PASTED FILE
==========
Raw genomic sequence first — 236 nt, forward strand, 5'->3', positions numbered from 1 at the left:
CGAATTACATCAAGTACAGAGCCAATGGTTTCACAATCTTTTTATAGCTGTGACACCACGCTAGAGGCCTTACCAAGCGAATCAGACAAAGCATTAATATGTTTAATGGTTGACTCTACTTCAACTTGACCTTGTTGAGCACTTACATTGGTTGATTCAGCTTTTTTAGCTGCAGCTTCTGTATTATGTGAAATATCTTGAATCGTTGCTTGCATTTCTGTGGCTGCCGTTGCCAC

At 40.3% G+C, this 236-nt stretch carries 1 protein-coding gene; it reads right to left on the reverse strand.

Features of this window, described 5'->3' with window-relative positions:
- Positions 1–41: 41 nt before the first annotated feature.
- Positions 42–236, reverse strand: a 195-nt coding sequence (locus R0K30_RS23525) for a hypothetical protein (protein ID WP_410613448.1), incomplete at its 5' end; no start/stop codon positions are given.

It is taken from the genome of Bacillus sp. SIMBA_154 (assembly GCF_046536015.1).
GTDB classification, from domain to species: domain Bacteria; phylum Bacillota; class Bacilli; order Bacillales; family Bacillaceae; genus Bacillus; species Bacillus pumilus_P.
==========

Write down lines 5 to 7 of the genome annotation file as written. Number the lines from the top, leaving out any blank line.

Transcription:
- Positions 1–41: 41 nt before the first annotated feature.
- Positions 42–236, reverse strand: a 195-nt coding sequence (locus R0K30_RS23525) for a hypothetical protein (protein ID WP_410613448.1), incomplete at its 5' end; no start/stop codon positions are given.

It is taken from the genome of Bacillus sp. SIMBA_154 (assembly GCF_046536015.1).